The Third Edition of this popular and widely-used text provides a comprehensive introduction to the study of aging, exploring the key behavioral and social science theories, concepts, and methods.
This new edition of Ageing in Society has been extensively rewritten and reflects new trends in European gerontology, incorporating recent developments in theory and research from international and interdisciplinary perspectives. The book is in two sections. In the first, contributors provide an overview of key issues in the study of biological, psychological, and social aging. The second section critically examines interdisciplinary perspectives on health, social protection, work and retirement, social relations, environments, cultural images of aging, cognitive aging, and the management of individual lifestyles.
Ageing in Society was developed by the British Society of Gerontology to fulfill the need for an authoritative introduction to social gerontology. As such, it is an ideal resource for students and lecturers in the social and behavioral sciences throughout the UK and Europe, as well as for students and practitioners in health and social care.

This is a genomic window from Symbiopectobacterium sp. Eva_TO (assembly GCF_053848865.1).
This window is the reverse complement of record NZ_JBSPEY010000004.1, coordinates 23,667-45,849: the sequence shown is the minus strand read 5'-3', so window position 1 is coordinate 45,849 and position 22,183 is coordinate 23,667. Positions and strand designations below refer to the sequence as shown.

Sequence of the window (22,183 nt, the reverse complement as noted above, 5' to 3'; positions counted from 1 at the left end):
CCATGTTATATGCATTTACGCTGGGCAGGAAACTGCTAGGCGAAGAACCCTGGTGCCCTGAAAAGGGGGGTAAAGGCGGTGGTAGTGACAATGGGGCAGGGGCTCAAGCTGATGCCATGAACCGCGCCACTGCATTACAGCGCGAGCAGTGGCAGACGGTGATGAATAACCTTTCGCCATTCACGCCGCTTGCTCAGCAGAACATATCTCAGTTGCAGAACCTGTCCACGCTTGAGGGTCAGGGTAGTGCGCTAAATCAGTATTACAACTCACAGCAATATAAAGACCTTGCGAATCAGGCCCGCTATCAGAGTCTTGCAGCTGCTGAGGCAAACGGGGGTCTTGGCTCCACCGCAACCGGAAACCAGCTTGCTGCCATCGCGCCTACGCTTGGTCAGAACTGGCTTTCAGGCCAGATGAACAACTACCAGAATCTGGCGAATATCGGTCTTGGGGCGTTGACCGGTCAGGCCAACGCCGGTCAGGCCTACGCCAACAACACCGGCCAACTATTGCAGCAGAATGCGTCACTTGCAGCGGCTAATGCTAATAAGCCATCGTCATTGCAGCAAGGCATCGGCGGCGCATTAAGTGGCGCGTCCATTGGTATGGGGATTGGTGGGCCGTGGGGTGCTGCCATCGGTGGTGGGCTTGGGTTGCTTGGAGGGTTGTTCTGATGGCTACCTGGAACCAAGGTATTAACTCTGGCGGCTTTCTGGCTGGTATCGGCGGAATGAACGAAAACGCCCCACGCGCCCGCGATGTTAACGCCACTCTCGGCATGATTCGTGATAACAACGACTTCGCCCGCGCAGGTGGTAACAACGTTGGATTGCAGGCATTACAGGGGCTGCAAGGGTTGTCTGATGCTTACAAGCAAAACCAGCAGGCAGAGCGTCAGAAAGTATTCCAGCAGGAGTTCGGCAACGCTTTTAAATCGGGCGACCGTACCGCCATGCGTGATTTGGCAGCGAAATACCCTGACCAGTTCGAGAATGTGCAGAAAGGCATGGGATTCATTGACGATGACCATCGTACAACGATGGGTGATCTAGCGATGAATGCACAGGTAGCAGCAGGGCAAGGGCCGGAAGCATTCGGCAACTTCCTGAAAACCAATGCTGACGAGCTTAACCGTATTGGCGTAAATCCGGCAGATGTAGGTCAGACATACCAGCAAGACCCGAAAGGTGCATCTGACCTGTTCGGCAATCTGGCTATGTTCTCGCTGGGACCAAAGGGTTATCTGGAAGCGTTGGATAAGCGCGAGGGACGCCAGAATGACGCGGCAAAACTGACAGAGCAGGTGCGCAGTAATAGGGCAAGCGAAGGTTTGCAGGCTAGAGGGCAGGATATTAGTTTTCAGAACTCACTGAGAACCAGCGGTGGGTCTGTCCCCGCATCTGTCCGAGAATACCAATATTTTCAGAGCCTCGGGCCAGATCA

Chapter 11: Meanings of Ageing and Old Age: Discursive Contexts, Social Attitudes and Personal Identities
Meanings of Ageing and Old Age: Discursive Contexts, Social Attitudes and Personal Identities
Among the most important questions that have to be addressed in social gerontology are ‘what are ageing and old age?’ and ‘who counts as old and why?’ At first sight, the answers seem to be rather straightforward. In western culture, ageing is most often seen as a biological process of decline of bodily functions (Gullette, 2003). Greying hair, changing skin texture, failing eyesight, waning muscular strength, or reduced vitality – all these biological signs are commonly thought of as the defining features of old age. Consequently, older people are viewed as having frail health, as being unproductive ...